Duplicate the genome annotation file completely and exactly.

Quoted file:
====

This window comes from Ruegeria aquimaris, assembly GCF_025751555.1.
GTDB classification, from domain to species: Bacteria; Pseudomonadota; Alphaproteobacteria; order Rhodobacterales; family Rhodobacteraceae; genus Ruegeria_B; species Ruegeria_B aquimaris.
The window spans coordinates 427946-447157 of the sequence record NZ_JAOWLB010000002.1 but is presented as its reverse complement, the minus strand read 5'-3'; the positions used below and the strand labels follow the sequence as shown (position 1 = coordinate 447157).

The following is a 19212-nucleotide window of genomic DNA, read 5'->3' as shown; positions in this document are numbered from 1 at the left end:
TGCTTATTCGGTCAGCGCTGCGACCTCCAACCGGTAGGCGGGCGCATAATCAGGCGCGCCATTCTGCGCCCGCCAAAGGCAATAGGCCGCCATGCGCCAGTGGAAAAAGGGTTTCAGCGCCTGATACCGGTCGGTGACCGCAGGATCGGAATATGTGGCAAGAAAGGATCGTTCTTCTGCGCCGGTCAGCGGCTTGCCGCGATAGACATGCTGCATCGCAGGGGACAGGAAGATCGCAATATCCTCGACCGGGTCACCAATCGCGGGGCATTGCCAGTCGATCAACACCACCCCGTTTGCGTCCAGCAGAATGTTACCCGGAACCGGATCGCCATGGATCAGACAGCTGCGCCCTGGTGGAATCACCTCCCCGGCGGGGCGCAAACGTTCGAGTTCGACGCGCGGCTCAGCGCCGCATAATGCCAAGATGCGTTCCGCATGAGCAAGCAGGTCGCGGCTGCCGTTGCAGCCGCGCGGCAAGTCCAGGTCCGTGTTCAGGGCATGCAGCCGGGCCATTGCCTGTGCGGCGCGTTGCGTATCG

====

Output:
This window comes from Ruegeria aquimaris, assembly GCF_025751555.1.
GTDB classification, from domain to species: Bacteria; Pseudomonadota; Alphaproteobacteria; order Rhodobacterales; family Rhodobacteraceae; genus Ruegeria_B; species Ruegeria_B aquimaris.
The window spans coordinates 427946-447157 of the sequence record NZ_JAOWLB010000002.1 but is presented as its reverse complement, the minus strand read 5'-3'; the positions used below and the strand labels follow the sequence as shown (position 1 = coordinate 447157).

The following is a 19212-nucleotide window of genomic DNA, read 5'->3' as shown; positions in this document are numbered from 1 at the left end:
TGCTTATTCGGTCAGCGCTGCGACCTCCAACCGGTAGGCGGGCGCATAATCAGGCGCGCCATTCTGCGCCCGCCAAAGGCAATAGGCCGCCATGCGCCAGTGGAAAAAGGGTTTCAGCGCCTGATACCGGTCGGTGACCGCAGGATCGGAATATGTGGCAAGAAAGGATCGTTCTTCTGCGCCGGTCAGCGGCTTGCCGCGATAGACATGCTGCATCGCAGGGGACAGGAAGATCGCAATATCCTCGACCGGGTCACCAATCGCGGGGCATTGCCAGTCGATCAACACCACCCCGTTTGCGTCCAGCAGAATGTTACCCGGAACCGGATCGCCATGGATCAGACAGCTGCGCCCTGGTGGAATCACCTCCCCGGCGGGGCGCAAACGTTCGAGTTCGACGCGCGGCTCAGCGCCGCATAATGCCAAGATGCGTTCCGCATGAGCAAGCAGGTCGCGGCTGCCGTTGCAGCCGCGCGGCAAGTCCAGGTCCGTGTTCAGGGCATGCAGCCGGGCCATTGCCTGTGCGGCGCGTTGCGTATCG